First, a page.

At Rosie the Riveter summer camps, girls learn they really can ‘Do it’

Written by: Lisa Stelzner

Primary Source: Daily Dose of Science Blog

There have been a lot of good online articles on women and girls and their involvement with STEM recently.  I love this idea for a summer camp for girls that teaches them STEM skills, survival skills, self-defense, and even trade skills like welding, auto repair, and carpentry!  Girls learn that not only men can do manual labor, and how to raise their self-esteem about body image and help them respect and not bully others.

The article points out that girls have learned to be really competitive with each other while they are trying to make their way in a male-dominated world, but this often does not help them in life.  “Camps like Rosie’s Girls are truly refreshing in an age when the idea of women’s spaces get constantly challenged by people who don’t understand just how prevalent misogyny and patriarchy still are in our society. And by reaching young girls at such a critical stage in their development, they can navigate through life with that much more courage and strength — just like their feminist predecessors.”

The specific camp mentioned in the article is only in California, Ohio, Rhode Island, New York, and Vermont, but it sounds like it is led by an organization that has a whole lot more than just summer camps to help girls and women with nontraditional careers.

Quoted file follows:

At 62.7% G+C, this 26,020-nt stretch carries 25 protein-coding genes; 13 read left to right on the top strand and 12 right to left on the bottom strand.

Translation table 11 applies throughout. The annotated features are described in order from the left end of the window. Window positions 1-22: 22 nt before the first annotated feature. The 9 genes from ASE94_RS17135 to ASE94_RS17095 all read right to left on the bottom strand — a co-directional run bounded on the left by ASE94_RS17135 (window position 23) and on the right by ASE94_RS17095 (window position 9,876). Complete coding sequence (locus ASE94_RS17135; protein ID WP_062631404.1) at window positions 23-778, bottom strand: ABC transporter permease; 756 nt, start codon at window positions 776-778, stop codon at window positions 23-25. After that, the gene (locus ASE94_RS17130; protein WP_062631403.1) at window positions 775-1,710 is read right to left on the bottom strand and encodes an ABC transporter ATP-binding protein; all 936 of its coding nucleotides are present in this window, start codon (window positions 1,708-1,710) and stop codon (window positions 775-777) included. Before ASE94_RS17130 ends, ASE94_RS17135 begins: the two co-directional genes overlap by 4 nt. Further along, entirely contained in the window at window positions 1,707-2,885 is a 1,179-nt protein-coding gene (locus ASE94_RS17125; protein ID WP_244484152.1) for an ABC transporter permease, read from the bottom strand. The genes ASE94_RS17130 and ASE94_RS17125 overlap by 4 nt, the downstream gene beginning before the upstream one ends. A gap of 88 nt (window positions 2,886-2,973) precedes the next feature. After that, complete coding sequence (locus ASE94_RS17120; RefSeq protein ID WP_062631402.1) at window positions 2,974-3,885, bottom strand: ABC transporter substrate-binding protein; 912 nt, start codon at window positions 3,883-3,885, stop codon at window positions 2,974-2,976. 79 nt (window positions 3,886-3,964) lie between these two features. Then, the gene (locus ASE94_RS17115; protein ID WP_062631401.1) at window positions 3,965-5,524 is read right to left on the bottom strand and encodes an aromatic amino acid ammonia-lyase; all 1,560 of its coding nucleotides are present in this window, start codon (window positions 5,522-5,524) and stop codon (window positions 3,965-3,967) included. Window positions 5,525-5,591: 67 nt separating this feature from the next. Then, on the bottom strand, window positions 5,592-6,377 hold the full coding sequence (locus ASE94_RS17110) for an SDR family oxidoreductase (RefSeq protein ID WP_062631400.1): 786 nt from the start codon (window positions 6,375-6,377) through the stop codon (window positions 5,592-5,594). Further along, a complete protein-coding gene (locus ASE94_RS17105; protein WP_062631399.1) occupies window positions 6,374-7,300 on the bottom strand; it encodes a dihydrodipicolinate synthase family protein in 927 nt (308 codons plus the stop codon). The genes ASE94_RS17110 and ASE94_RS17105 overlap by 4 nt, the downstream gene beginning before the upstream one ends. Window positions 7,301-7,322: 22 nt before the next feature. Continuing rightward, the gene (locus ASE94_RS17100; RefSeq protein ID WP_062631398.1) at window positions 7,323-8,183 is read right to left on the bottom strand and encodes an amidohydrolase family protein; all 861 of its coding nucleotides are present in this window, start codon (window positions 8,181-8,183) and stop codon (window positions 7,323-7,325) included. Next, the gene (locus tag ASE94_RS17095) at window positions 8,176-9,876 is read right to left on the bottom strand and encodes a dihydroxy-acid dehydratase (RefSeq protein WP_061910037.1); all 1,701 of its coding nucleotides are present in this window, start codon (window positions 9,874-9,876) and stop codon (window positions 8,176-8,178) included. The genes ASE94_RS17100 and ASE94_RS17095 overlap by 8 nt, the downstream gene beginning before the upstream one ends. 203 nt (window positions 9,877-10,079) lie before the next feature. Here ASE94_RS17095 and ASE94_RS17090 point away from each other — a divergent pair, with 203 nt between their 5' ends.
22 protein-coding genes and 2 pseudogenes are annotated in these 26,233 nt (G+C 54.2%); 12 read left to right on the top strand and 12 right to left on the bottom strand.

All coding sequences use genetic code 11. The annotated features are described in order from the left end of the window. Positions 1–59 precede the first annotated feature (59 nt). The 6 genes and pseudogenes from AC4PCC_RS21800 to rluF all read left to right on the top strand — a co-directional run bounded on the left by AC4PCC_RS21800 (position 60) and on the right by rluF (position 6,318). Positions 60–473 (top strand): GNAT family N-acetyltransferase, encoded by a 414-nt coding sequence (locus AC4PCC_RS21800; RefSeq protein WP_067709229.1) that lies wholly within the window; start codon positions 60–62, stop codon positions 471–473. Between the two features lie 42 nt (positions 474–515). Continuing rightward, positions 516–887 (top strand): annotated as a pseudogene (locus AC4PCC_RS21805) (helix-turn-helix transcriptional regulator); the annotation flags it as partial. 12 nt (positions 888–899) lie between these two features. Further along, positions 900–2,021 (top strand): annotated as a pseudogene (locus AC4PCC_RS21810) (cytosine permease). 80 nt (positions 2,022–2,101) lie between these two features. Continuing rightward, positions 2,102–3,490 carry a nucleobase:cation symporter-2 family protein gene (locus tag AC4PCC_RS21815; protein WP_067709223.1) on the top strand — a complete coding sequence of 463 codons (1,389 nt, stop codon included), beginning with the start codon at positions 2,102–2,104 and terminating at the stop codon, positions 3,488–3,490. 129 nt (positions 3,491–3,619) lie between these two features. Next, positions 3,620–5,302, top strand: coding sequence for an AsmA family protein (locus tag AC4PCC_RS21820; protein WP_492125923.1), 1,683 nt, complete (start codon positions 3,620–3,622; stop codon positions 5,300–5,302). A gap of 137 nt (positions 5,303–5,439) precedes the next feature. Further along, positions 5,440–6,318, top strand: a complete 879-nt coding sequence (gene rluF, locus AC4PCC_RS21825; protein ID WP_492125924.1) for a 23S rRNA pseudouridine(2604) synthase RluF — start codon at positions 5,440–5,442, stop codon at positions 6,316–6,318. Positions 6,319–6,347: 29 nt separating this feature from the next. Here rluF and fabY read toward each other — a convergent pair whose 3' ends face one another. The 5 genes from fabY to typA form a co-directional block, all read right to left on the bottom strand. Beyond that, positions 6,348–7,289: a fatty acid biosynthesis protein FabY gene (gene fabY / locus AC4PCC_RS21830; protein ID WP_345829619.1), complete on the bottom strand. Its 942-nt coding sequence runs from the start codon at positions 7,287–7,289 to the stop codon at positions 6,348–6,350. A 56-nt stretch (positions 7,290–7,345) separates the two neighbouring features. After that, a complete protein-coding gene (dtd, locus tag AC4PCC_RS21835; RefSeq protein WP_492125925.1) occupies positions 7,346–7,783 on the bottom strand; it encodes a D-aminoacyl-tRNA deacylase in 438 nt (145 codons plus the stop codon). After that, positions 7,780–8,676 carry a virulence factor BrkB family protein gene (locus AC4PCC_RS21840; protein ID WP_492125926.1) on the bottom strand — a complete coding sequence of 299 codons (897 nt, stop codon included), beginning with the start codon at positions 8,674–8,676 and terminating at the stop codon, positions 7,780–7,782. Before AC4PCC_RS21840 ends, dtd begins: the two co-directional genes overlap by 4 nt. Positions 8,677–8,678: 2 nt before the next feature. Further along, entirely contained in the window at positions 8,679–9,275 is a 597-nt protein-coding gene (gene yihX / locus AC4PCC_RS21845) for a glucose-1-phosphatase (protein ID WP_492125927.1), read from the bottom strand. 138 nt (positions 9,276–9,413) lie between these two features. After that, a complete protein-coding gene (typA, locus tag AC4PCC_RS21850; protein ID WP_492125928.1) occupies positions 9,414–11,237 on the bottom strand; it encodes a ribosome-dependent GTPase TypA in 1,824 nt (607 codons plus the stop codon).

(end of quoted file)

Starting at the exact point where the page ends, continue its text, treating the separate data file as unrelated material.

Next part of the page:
I really do believe that this girls in STEM movement is gaining momentum across the country.  I recently saw in my neighborhood newsletter that a Lansing, Michigan organization is putting on summer camps for girls with programming, design, and engineering activities taught by female instructors.  They are not prohibitively expensive for families with low incomes, either, in order to make the opportunity accessible to all girls (only $25).

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Lisa Stelzner
I'm a plant biology PhD student studying monarch butterflies in Michigan, but I'm interested in lots of other types of science, too. I am interested in how breeding monarch butterflies choose their habitat based on floral species richness and abundance. Few studies have been conducted on optimal foraging theory when it involves an organism searching for two different kinds of resources, and butterflies are an ideal study system to investigate this, since many species are ovipositing specialists and only lay eggs on one species of hostplant, but are feeding generalists and nectar from a broad variety of flowering forbs.